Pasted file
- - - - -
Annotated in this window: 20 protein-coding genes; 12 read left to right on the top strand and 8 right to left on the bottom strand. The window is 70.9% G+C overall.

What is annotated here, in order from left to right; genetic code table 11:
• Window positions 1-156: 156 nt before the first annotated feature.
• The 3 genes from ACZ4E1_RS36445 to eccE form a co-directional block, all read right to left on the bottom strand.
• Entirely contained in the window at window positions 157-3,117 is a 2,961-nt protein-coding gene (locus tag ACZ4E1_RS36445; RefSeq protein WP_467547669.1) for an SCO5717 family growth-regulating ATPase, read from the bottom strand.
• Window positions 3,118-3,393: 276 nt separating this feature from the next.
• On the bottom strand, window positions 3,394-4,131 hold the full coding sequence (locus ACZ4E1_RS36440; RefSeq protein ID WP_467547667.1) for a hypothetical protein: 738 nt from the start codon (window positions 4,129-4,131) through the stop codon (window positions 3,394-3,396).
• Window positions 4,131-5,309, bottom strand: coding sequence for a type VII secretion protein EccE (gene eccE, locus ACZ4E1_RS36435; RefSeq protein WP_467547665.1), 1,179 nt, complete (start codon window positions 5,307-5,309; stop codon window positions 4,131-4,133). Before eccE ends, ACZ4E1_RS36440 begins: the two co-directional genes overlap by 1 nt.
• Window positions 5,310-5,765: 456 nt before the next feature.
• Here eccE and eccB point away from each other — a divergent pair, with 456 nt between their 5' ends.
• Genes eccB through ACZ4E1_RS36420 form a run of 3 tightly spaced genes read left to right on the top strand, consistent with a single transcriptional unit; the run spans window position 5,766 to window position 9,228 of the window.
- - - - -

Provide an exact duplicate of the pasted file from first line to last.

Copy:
Annotated in this window: 20 protein-coding genes; 12 read left to right on the top strand and 8 right to left on the bottom strand. The window is 70.9% G+C overall.

What is annotated here, in order from left to right; genetic code table 11:
• Window positions 1-156: 156 nt before the first annotated feature.
• The 3 genes from ACZ4E1_RS36445 to eccE form a co-directional block, all read right to left on the bottom strand.
• Entirely contained in the window at window positions 157-3,117 is a 2,961-nt protein-coding gene (locus tag ACZ4E1_RS36445; RefSeq protein WP_467547669.1) for an SCO5717 family growth-regulating ATPase, read from the bottom strand.
• Window positions 3,118-3,393: 276 nt separating this feature from the next.
• On the bottom strand, window positions 3,394-4,131 hold the full coding sequence (locus ACZ4E1_RS36440; RefSeq protein ID WP_467547667.1) for a hypothetical protein: 738 nt from the start codon (window positions 4,129-4,131) through the stop codon (window positions 3,394-3,396).
• Window positions 4,131-5,309, bottom strand: coding sequence for a type VII secretion protein EccE (gene eccE, locus ACZ4E1_RS36435; RefSeq protein WP_467547665.1), 1,179 nt, complete (start codon window positions 5,307-5,309; stop codon window positions 4,131-4,133). Before eccE ends, ACZ4E1_RS36440 begins: the two co-directional genes overlap by 1 nt.
• Window positions 5,310-5,765: 456 nt before the next feature.
• Here eccE and eccB point away from each other — a divergent pair, with 456 nt between their 5' ends.
• Genes eccB through ACZ4E1_RS36420 form a run of 3 tightly spaced genes read left to right on the top strand, consistent with a single transcriptional unit; the run spans window position 5,766 to window position 9,228 of the window.